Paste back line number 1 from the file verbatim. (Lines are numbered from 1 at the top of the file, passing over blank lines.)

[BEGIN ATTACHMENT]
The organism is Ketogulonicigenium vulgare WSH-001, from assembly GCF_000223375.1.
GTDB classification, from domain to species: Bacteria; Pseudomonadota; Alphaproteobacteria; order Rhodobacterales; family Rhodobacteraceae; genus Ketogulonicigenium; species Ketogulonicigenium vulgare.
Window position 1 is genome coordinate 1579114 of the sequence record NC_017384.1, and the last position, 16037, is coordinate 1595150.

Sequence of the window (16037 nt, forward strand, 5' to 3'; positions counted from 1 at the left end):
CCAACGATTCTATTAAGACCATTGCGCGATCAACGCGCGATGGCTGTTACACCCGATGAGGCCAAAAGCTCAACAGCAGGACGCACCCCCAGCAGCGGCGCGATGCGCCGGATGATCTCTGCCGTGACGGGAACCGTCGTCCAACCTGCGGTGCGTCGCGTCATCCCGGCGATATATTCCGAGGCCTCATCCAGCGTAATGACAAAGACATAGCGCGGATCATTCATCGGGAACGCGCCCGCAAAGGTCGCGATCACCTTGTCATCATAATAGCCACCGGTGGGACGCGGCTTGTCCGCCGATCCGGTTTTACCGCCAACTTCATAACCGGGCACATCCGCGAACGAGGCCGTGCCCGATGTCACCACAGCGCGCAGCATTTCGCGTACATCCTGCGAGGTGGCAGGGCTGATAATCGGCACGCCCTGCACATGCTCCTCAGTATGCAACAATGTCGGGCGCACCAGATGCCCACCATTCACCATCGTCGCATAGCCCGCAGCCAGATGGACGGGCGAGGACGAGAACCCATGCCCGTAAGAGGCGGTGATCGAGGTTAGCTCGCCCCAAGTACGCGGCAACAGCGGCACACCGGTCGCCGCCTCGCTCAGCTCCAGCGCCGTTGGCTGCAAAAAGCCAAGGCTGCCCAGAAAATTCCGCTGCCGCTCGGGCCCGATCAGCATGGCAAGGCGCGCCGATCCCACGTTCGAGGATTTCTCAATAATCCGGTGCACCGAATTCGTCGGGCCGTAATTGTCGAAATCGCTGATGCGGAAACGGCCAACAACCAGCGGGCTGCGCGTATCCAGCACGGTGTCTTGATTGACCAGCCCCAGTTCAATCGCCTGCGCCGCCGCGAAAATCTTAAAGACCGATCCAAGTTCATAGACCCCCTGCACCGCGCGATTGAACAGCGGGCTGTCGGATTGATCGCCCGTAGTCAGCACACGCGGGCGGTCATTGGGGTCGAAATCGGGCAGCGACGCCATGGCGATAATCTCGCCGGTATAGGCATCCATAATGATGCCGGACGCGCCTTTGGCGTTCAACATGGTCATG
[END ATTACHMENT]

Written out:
The organism is Ketogulonicigenium vulgare WSH-001, from assembly GCF_000223375.1.